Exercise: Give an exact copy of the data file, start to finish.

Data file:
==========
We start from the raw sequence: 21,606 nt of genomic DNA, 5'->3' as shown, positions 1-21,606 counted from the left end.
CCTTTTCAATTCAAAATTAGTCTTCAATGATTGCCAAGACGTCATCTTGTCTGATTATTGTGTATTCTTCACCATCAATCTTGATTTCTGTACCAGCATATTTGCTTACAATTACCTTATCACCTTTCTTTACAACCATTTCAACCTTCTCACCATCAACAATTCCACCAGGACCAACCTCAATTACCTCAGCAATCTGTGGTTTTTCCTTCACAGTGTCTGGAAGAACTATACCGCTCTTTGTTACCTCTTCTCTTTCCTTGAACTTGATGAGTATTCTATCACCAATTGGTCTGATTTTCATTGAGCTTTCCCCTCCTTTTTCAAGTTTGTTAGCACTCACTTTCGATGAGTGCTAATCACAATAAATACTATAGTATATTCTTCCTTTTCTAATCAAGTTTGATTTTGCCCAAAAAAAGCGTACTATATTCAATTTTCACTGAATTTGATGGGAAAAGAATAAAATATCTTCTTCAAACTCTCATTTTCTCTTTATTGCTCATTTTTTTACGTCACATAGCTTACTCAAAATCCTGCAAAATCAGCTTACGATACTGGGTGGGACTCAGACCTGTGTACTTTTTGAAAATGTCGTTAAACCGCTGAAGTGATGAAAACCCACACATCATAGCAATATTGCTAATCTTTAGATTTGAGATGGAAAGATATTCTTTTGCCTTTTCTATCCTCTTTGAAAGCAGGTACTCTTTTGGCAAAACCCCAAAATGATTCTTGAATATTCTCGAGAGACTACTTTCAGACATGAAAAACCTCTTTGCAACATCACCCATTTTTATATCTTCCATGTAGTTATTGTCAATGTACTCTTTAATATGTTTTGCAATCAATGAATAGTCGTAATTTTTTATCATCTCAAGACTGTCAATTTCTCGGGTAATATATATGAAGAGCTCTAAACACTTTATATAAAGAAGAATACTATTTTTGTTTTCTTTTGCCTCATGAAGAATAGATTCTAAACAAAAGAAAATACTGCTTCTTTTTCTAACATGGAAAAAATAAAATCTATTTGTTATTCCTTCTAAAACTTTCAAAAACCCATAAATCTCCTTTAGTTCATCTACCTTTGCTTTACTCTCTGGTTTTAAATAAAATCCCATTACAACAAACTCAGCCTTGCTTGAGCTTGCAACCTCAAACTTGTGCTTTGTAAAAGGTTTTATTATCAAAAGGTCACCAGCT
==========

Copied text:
We start from the raw sequence: 21,606 nt of genomic DNA, 5'->3' as shown, positions 1-21,606 counted from the left end.
CCTTTTCAATTCAAAATTAGTCTTCAATGATTGCCAAGACGTCATCTTGTCTGATTATTGTGTATTCTTCACCATCAATCTTGATTTCTGTACCAGCATATTTGCTTACAATTACCTTATCACCTTTCTTTACAACCATTTCAACCTTCTCACCATCAACAATTCCACCAGGACCAACCTCAATTACCTCAGCAATCTGTGGTTTTTCCTTCACAGTGTCTGGAAGAACTATACCGCTCTTTGTTACCTCTTCTCTTTCCTTGAACTTGATGAGTATTCTATCACCAATTGGTCTGATTTTCATTGAGCTTTCCCCTCCTTTTTCAAGTTTGTTAGCACTCACTTTCGATGAGTGCTAATCACAATAAATACTATAGTATATTCTTCCTTTTCTAATCAAGTTTGATTTTGCCCAAAAAAAGCGTACTATATTCAATTTTCACTGAATTTGATGGGAAAAGAATAAAATATCTTCTTCAAACTCTCATTTTCTCTTTATTGCTCATTTTTTTACGTCACATAGCTTACTCAAAATCCTGCAAAATCAGCTTACGATACTGGGTGGGACTCAGACCTGTGTACTTTTTGAAAATGTCGTTAAACCGCTGAAGTGATGAAAACCCACACATCATAGCAATATTGCTAATCTTTAGATTTGAGATGGAAAGATATTCTTTTGCCTTTTCTATCCTCTTTGAAAGCAGGTACTCTTTTGGCAAAACCCCAAAATGATTCTTGAATATTCTCGAGAGACTACTTTCAGACATGAAAAACCTCTTTGCAACATCACCCATTTTTATATCTTCCATGTAGTTATTGTCAATGTACTCTTTAATATGTTTTGCAATCAATGAATAGTCGTAATTTTTTATCATCTCAAGACTGTCAATTTCTCGGGTAATATATATGAAGAGCTCTAAACACTTTATATAAAGAAGAATACTATTTTTGTTTTCTTTTGCCTCATGAAGAATAGATTCTAAACAAAAGAAAATACTGCTTCTTTTTCTAACATGGAAAAAATAAAATCTATTTGTTATTCCTTCTAAAACTTTCAAAAACCCATAAATCTCCTTTAGTTCATCTACCTTTGCTTTACTCTCTGGTTTTAAATAAAATCCCATTACAACAAACTCAGCCTTGCTTGAGCTTGCAACCTCAAACTTGTGCTTTGTAAAAGGTTTTATTATCAAAAGGTCACCAGCT